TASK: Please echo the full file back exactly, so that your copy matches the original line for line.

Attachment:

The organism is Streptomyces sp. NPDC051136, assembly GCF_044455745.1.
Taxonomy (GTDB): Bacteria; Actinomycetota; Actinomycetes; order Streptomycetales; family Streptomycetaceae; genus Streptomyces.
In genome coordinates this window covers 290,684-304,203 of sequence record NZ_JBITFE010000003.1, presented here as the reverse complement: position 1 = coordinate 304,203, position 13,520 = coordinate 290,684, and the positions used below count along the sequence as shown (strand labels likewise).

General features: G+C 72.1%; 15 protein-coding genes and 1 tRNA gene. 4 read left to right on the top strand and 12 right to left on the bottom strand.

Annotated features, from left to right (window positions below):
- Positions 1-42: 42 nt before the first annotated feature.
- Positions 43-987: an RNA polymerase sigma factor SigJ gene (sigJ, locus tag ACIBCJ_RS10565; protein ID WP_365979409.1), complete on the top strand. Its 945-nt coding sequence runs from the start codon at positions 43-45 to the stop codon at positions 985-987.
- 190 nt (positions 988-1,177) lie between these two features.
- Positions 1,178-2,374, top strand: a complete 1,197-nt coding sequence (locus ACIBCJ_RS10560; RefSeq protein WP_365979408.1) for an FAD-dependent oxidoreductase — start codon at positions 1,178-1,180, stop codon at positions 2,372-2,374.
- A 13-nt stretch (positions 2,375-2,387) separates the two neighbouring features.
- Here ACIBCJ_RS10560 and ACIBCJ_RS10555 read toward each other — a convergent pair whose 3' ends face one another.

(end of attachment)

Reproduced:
The organism is Streptomyces sp. NPDC051136, assembly GCF_044455745.1.
Taxonomy (GTDB): Bacteria; Actinomycetota; Actinomycetes; order Streptomycetales; family Streptomycetaceae; genus Streptomyces.
In genome coordinates this window covers 290,684-304,203 of sequence record NZ_JBITFE010000003.1, presented here as the reverse complement: position 1 = coordinate 304,203, position 13,520 = coordinate 290,684, and the positions used below count along the sequence as shown (strand labels likewise).

General features: G+C 72.1%; 15 protein-coding genes and 1 tRNA gene. 4 read left to right on the top strand and 12 right to left on the bottom strand.

Annotated features, from left to right (window positions below):
- Positions 1-42: 42 nt before the first annotated feature.
- Positions 43-987: an RNA polymerase sigma factor SigJ gene (sigJ, locus tag ACIBCJ_RS10565; protein ID WP_365979409.1), complete on the top strand. Its 945-nt coding sequence runs from the start codon at positions 43-45 to the stop codon at positions 985-987.
- 190 nt (positions 988-1,177) lie between these two features.
- Positions 1,178-2,374, top strand: a complete 1,197-nt coding sequence (locus ACIBCJ_RS10560; RefSeq protein WP_365979408.1) for an FAD-dependent oxidoreductase — start codon at positions 1,178-1,180, stop codon at positions 2,372-2,374.
- A 13-nt stretch (positions 2,375-2,387) separates the two neighbouring features.
- Here ACIBCJ_RS10560 and ACIBCJ_RS10555 read toward each other — a convergent pair whose 3' ends face one another.